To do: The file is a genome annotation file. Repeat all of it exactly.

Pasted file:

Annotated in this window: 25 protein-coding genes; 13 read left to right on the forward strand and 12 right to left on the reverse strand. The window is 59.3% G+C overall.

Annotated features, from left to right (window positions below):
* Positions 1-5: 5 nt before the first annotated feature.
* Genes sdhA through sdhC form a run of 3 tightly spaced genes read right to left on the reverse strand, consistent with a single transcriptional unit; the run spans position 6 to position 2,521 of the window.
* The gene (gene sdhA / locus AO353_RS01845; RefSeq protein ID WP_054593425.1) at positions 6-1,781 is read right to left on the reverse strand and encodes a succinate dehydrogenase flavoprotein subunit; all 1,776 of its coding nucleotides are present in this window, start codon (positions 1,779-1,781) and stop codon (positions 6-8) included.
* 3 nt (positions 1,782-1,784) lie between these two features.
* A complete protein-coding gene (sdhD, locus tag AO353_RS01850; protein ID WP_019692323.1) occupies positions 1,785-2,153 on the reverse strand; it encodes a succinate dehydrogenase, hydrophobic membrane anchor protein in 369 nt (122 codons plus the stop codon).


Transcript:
Annotated in this window: 25 protein-coding genes; 13 read left to right on the forward strand and 12 right to left on the reverse strand. The window is 59.3% G+C overall.

Annotated features, from left to right (window positions below):
* Positions 1-5: 5 nt before the first annotated feature.
* Genes sdhA through sdhC form a run of 3 tightly spaced genes read right to left on the reverse strand, consistent with a single transcriptional unit; the run spans position 6 to position 2,521 of the window.
* The gene (gene sdhA / locus AO353_RS01845; RefSeq protein ID WP_054593425.1) at positions 6-1,781 is read right to left on the reverse strand and encodes a succinate dehydrogenase flavoprotein subunit; all 1,776 of its coding nucleotides are present in this window, start codon (positions 1,779-1,781) and stop codon (positions 6-8) included.
* 3 nt (positions 1,782-1,784) lie between these two features.
* A complete protein-coding gene (sdhD, locus tag AO353_RS01850; protein ID WP_019692323.1) occupies positions 1,785-2,153 on the reverse strand; it encodes a succinate dehydrogenase, hydrophobic membrane anchor protein in 369 nt (122 codons plus the stop codon).